Anchor worms (Lernaea cyprinacea) undergo many metamorphoses during their life cycle. The copepod increases, losses, or changes body structures at every stage.

Female anchor worms are longer than the males of the parasite species. They have four horns on their head, which are slightly different in length and are also soft and conical. They have a T-shaped dorsal pair in the anterior.

A small bump, projected between horns, is the head of the copepod. Females of the species have a cylindrical, slim neck that gets gradually extended into a bigger trunk. The abdomen at the end is short and round, divided into three segments.

Anchor worms are not true worms.

How cute are they?

The simple fact that the anchor worms (Lernaea cyprinacea) are not true worms, but parasites, make quite clear the fact that these organisms are not at all cute. Being macroscopic parasites they can be easily spotted by the naked eye.

By their very nature and need for survival, they search for the host (fish). These parasitic organisms survive by sucking the body fluids out of the fish's body, and as a result, they infect the fishes and cause diseases within them.

How do they communicate?

These parasitic organisms have different sensory receptors, on their body. They mostly use photoreceptors to communicate with each other.

How big is an Anchor Worm?

Lernaea cyprinacea can grow up to 0.4 in (0.9 cm) long. This disease-spreading organism is 40 times smaller than a common earthworm.

How fast can an Anchor Worm move?

The disease-spreading aquatic creatures do not move on their own. They need a host to survive, and the freshwater fishes act as their host.

How much does an Anchor Worm weigh?

The exact weight of the anchor worm is not known.

What are their male and female names of the species?

The males and females do not have specific names. Thus, both are called anchor worms.

What would you call a baby Anchor Worm?

Baby anchor worms are called juveniles or nauplii.

What do they eat?

This disease-spreading parasite feed upon the body fluids of the fishes. In this way, they infect and cause disease in the fish species.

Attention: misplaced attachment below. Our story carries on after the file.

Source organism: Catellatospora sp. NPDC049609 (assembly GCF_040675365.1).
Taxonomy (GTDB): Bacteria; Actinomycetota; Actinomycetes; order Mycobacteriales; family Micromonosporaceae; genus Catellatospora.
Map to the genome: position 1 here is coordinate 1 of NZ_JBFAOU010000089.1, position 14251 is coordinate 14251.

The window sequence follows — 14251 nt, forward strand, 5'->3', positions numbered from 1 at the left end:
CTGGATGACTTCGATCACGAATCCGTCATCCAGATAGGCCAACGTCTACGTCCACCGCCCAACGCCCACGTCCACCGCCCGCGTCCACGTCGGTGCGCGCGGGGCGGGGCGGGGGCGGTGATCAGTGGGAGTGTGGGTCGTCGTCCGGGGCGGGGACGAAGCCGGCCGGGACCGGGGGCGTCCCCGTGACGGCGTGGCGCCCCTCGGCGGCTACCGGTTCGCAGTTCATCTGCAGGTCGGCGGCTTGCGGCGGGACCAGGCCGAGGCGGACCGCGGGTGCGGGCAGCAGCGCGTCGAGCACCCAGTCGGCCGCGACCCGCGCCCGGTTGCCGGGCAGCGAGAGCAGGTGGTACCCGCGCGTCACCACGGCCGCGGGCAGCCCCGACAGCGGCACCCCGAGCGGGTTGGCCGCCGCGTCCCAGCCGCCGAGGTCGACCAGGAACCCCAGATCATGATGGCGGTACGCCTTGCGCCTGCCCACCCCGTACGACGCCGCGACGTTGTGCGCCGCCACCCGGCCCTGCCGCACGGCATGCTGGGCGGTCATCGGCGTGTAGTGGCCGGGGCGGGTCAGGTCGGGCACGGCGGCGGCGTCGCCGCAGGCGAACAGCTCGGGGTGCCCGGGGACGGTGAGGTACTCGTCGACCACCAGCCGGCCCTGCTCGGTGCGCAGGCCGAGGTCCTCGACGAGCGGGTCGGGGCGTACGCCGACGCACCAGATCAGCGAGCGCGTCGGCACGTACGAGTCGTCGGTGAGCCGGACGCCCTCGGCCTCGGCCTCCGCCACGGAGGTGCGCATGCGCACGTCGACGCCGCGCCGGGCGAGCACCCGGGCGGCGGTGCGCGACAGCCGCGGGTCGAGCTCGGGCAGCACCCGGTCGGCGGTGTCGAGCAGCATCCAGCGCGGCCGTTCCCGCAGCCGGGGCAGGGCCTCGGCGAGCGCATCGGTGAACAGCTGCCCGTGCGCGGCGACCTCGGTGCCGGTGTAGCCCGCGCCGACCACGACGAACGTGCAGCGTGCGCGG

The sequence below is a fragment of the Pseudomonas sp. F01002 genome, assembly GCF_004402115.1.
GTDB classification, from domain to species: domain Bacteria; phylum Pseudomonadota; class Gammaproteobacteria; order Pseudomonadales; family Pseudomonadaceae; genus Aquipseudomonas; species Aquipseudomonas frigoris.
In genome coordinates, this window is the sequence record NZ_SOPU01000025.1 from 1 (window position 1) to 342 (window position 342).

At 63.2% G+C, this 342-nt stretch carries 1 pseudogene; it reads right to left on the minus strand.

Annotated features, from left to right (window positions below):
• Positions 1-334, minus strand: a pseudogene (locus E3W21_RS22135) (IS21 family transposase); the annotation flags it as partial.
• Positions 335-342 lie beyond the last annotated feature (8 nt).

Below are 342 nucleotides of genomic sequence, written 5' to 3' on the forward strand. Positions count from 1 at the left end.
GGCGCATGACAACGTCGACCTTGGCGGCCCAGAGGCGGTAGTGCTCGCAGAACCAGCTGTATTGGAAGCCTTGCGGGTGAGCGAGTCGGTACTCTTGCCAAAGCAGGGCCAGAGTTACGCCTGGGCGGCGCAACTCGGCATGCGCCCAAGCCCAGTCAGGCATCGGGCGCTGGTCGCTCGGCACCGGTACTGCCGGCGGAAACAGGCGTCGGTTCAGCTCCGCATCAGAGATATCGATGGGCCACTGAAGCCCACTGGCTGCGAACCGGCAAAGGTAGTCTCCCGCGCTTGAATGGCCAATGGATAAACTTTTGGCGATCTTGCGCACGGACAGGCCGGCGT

Are they dangerous?

Although they are not harmful to humans, they can cause infection and disease within the fishes.

Would they make a good pet?

Under no circumstances would any parasite ever make a good pet. The same goes for the anchor worms.

Did you know...

Although it may seem like anchor worms appear in the aquarium out of thin air, in reality, the most common cause is adding a new fish to the aquarium. Chances are this fish might have already been carrying nauplii, or even fertilized females and hence may have transferred them to the aquarium.

Affects of the Anchor Worm

Although anchor worm in fish, such as goldfish, does not necessarily kill them, they make them vulnerable to bacterial and fungal infections.

Causes and prevention of Anchor Worms

Anchor worms (Lernaea cyprinacea) spread within the vicinity. Thus, if any fish within an aquarium gets affected, it's advisable to keep them in quarantine.

Also, it is necessary to check new fishes for parasites before releasing them into the aquarium or tank. Also, pesticides such as Diflubenzuron can be used to prevent their growth, and even to kill them, both within an aquarium or tank and outside.

Here at Kidadl, we have carefully created lots of interesting family-friendly animal facts for everyone to discover! Learn more about some other arthropods from our glow-worm fun facts, and silk worm facts pages.

You can even occupy yourself at home by coloring in one of our free printable anchor worm coloring pages.

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Written by Moumita Dutta

Bachelor of Arts specializing in Journalism and Mass Communication, Postgraduate Diploma in Sports Management

Moumita Dutta picture

Moumita DuttaBachelor of Arts specializing in Journalism and Mass Communication, Postgraduate Diploma in Sports Management

A content writer and editor with a passion for sports, Moumita has honed her skills in producing compelling match reports and stories about sporting heroes. She holds a degree in Journalism and Mass Communication from the Indian Institute of Social Welfare and Business Management, Calcutta University, alongside a postgraduate diploma in Sports Management.

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Fact-checked by Diya Patel

Bachelor of Science specializing in in Computer Science

Diya Patel picture

Diya PatelBachelor of Science specializing in in Computer Science

A member of Kidadl's fact-checking team, Diya is currently pursuing a degree in Computer Science from Ahmedabad University with an interest in exploring other fields. As part of her degree, she has taken classes in communications and writing to expand her knowledge and skills.